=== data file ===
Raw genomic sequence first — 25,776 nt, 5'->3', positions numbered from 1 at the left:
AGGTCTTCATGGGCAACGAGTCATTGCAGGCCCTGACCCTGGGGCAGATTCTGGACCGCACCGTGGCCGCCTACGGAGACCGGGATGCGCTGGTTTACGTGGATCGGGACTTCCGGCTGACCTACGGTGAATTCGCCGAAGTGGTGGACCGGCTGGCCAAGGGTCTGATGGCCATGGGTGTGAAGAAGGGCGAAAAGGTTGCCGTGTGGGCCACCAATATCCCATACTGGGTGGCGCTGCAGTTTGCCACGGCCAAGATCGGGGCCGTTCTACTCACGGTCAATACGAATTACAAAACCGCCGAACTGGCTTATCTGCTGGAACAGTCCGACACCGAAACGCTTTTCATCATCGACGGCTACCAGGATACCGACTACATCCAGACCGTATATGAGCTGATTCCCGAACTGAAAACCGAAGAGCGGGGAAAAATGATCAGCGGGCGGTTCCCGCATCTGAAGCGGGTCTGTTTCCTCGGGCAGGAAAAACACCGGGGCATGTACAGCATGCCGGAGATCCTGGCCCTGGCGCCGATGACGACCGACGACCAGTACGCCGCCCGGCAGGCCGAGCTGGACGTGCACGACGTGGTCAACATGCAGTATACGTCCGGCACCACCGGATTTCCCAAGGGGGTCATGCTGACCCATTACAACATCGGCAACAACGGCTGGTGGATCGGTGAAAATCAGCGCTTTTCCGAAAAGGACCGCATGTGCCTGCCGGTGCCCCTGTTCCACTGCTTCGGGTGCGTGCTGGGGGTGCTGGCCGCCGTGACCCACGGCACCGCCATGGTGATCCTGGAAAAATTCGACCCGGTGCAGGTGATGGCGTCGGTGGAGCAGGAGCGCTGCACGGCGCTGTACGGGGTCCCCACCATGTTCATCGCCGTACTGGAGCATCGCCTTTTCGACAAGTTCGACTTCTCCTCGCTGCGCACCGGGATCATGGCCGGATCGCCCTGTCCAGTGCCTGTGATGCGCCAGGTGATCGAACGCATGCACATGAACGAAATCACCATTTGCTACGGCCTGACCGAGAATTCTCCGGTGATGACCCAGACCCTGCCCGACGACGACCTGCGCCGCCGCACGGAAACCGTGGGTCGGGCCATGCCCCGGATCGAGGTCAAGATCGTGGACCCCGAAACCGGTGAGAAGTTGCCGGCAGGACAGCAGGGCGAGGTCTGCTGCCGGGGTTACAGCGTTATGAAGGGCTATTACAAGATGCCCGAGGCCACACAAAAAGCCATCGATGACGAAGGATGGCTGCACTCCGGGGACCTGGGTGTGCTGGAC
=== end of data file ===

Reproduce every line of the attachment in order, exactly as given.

Raw genomic sequence first — 25,776 nt, 5'->3', positions numbered from 1 at the left:
AGGTCTTCATGGGCAACGAGTCATTGCAGGCCCTGACCCTGGGGCAGATTCTGGACCGCACCGTGGCCGCCTACGGAGACCGGGATGCGCTGGTTTACGTGGATCGGGACTTCCGGCTGACCTACGGTGAATTCGCCGAAGTGGTGGACCGGCTGGCCAAGGGTCTGATGGCCATGGGTGTGAAGAAGGGCGAAAAGGTTGCCGTGTGGGCCACCAATATCCCATACTGGGTGGCGCTGCAGTTTGCCACGGCCAAGATCGGGGCCGTTCTACTCACGGTCAATACGAATTACAAAACCGCCGAACTGGCTTATCTGCTGGAACAGTCCGACACCGAAACGCTTTTCATCATCGACGGCTACCAGGATACCGACTACATCCAGACCGTATATGAGCTGATTCCCGAACTGAAAACCGAAGAGCGGGGAAAAATGATCAGCGGGCGGTTCCCGCATCTGAAGCGGGTCTGTTTCCTCGGGCAGGAAAAACACCGGGGCATGTACAGCATGCCGGAGATCCTGGCCCTGGCGCCGATGACGACCGACGACCAGTACGCCGCCCGGCAGGCCGAGCTGGACGTGCACGACGTGGTCAACATGCAGTATACGTCCGGCACCACCGGATTTCCCAAGGGGGTCATGCTGACCCATTACAACATCGGCAACAACGGCTGGTGGATCGGTGAAAATCAGCGCTTTTCCGAAAAGGACCGCATGTGCCTGCCGGTGCCCCTGTTCCACTGCTTCGGGTGCGTGCTGGGGGTGCTGGCCGCCGTGACCCACGGCACCGCCATGGTGATCCTGGAAAAATTCGACCCGGTGCAGGTGATGGCGTCGGTGGAGCAGGAGCGCTGCACGGCGCTGTACGGGGTCCCCACCATGTTCATCGCCGTACTGGAGCATCGCCTTTTCGACAAGTTCGACTTCTCCTCGCTGCGCACCGGGATCATGGCCGGATCGCCCTGTCCAGTGCCTGTGATGCGCCAGGTGATCGAACGCATGCACATGAACGAAATCACCATTTGCTACGGCCTGACCGAGAATTCTCCGGTGATGACCCAGACCCTGCCCGACGACGACCTGCGCCGCCGCACGGAAACCGTGGGTCGGGCCATGCCCCGGATCGAGGTCAAGATCGTGGACCCCGAAACCGGTGAGAAGTTGCCGGCAGGACAGCAGGGCGAGGTCTGCTGCCGGGGTTACAGCGTTATGAAGGGCTATTACAAGATGCCCGAGGCCACACAAAAAGCCATCGATGACGAAGGATGGCTGCACTCCGGGGACCTGGGTGTGCTGGAC